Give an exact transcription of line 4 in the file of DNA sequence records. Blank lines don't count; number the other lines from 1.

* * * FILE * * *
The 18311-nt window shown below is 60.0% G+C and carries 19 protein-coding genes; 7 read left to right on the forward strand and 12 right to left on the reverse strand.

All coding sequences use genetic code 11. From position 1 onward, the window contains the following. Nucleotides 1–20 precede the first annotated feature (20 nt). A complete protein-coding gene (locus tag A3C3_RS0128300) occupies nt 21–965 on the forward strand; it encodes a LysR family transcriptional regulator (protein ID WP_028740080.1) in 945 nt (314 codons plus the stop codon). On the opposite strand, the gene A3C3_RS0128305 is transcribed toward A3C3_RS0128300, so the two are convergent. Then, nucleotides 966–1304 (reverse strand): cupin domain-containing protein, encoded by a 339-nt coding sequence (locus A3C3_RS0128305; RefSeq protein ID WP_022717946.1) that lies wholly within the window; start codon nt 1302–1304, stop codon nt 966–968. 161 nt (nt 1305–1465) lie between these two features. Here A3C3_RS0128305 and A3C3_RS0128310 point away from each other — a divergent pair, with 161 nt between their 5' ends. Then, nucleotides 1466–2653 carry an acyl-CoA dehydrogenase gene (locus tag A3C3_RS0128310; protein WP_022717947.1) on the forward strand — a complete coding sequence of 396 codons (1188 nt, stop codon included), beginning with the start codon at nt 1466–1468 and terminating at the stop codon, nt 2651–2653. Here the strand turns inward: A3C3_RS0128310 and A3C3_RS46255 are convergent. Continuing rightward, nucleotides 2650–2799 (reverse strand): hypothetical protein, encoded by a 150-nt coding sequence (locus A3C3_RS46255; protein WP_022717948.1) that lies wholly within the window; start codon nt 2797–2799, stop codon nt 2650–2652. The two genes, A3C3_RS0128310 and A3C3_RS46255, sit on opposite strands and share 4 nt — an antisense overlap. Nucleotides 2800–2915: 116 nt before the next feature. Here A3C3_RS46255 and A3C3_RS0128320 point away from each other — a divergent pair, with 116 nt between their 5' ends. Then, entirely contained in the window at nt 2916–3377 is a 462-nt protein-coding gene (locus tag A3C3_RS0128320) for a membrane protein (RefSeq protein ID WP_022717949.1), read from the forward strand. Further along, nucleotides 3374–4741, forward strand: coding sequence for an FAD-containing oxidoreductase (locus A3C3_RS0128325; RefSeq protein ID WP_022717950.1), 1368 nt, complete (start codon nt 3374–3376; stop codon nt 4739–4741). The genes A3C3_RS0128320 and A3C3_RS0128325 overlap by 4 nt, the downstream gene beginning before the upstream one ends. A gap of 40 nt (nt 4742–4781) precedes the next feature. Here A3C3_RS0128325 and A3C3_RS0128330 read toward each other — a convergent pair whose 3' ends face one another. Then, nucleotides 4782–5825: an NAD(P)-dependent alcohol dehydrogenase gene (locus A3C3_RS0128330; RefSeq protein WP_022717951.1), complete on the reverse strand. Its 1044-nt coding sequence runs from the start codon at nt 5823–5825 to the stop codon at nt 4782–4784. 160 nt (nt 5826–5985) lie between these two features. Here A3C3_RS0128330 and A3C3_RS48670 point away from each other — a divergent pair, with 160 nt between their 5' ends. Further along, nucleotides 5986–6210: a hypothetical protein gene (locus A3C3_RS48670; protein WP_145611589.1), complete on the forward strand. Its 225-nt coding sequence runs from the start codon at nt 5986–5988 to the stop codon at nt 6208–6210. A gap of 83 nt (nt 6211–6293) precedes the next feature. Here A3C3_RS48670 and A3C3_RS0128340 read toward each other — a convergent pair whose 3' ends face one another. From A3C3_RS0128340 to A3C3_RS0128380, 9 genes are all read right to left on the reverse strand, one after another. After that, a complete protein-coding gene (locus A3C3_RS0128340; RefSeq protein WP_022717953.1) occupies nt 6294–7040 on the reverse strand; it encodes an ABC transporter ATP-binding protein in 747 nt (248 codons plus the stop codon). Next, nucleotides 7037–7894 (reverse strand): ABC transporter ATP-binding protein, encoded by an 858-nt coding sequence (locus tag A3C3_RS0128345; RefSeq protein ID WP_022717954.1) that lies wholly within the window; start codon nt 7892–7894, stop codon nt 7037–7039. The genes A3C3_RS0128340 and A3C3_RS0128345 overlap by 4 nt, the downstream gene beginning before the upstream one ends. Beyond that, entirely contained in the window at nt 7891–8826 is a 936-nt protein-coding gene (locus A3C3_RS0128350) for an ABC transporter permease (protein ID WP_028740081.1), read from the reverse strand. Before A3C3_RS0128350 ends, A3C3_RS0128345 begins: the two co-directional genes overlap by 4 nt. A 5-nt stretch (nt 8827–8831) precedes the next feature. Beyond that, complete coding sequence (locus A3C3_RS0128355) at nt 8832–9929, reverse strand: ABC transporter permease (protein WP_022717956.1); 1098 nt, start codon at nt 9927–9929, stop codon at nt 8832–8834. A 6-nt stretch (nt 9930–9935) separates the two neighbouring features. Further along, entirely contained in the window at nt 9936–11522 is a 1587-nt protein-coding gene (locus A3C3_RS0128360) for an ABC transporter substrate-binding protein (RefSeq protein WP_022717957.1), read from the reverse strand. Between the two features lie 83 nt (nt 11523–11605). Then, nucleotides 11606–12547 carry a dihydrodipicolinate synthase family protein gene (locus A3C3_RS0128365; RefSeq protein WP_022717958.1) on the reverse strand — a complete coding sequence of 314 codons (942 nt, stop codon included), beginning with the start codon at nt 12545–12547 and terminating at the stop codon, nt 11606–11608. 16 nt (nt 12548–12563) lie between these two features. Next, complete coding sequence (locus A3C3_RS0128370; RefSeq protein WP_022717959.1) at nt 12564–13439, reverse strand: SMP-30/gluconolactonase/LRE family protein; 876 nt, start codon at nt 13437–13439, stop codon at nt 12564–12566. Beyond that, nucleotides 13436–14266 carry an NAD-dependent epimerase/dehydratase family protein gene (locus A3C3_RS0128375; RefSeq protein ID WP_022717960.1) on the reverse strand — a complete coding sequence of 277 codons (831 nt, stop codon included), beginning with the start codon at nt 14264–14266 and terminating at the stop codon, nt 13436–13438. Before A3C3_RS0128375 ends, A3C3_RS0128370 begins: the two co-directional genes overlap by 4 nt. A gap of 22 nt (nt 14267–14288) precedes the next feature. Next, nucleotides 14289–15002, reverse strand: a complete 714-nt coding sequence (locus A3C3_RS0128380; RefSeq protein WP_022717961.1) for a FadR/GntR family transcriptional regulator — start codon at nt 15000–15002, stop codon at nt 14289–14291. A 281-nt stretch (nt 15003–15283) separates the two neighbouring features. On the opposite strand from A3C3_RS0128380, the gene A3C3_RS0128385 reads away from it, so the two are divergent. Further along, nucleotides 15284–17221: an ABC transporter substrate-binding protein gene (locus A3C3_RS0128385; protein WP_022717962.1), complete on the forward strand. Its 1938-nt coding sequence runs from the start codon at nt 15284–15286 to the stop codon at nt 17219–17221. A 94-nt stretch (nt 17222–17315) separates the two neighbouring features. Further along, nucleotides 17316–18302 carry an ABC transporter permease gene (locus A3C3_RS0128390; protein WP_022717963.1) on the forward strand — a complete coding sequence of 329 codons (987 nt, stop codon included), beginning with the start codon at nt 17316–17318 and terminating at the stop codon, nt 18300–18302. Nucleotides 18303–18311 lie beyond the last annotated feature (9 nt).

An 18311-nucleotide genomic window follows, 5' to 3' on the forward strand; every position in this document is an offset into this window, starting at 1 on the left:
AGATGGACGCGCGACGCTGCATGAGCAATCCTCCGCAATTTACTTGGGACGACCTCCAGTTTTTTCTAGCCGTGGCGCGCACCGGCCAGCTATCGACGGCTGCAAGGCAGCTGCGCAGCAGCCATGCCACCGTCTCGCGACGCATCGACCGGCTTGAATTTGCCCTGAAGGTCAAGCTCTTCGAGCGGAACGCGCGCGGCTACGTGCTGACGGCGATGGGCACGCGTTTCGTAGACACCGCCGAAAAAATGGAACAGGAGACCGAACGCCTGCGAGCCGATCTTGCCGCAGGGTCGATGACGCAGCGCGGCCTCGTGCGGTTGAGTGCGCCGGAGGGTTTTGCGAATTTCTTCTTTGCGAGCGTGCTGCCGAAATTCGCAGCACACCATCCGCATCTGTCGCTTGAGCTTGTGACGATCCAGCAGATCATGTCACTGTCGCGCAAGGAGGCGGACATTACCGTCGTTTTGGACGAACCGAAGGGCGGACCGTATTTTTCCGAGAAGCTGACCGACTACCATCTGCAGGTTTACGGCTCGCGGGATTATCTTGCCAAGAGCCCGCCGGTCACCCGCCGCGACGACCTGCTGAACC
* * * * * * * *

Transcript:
AGATGGACGCGCGACGCTGCATGAGCAATCCTCCGCAATTTACTTGGGACGACCTCCAGTTTTTTCTAGCCGTGGCGCGCACCGGCCAGCTATCGACGGCTGCAAGGCAGCTGCGCAGCAGCCATGCCACCGTCTCGCGACGCATCGACCGGCTTGAATTTGCCCTGAAGGTCAAGCTCTTCGAGCGGAACGCGCGCGGCTACGTGCTGACGGCGATGGGCACGCGTTTCGTAGACACCGCCGAAAAAATGGAACAGGAGACCGAACGCCTGCGAGCCGATCTTGCCGCAGGGTCGATGACGCAGCGCGGCCTCGTGCGGTTGAGTGCGCCGGAGGGTTTTGCGAATTTCTTCTTTGCGAGCGTGCTGCCGAAATTCGCAGCACACCATCCGCATCTGTCGCTTGAGCTTGTGACGATCCAGCAGATCATGTCACTGTCGCGCAAGGAGGCGGACATTACCGTCGTTTTGGACGAACCGAAGGGCGGACCGTATTTTTCCGAGAAGCTGACCGACTACCATCTGCAGGTTTACGGCTCGCGGGATTATCTTGCCAAGAGCCCGCCGGTCACCCGCCGCGACGACCTGCTGAACC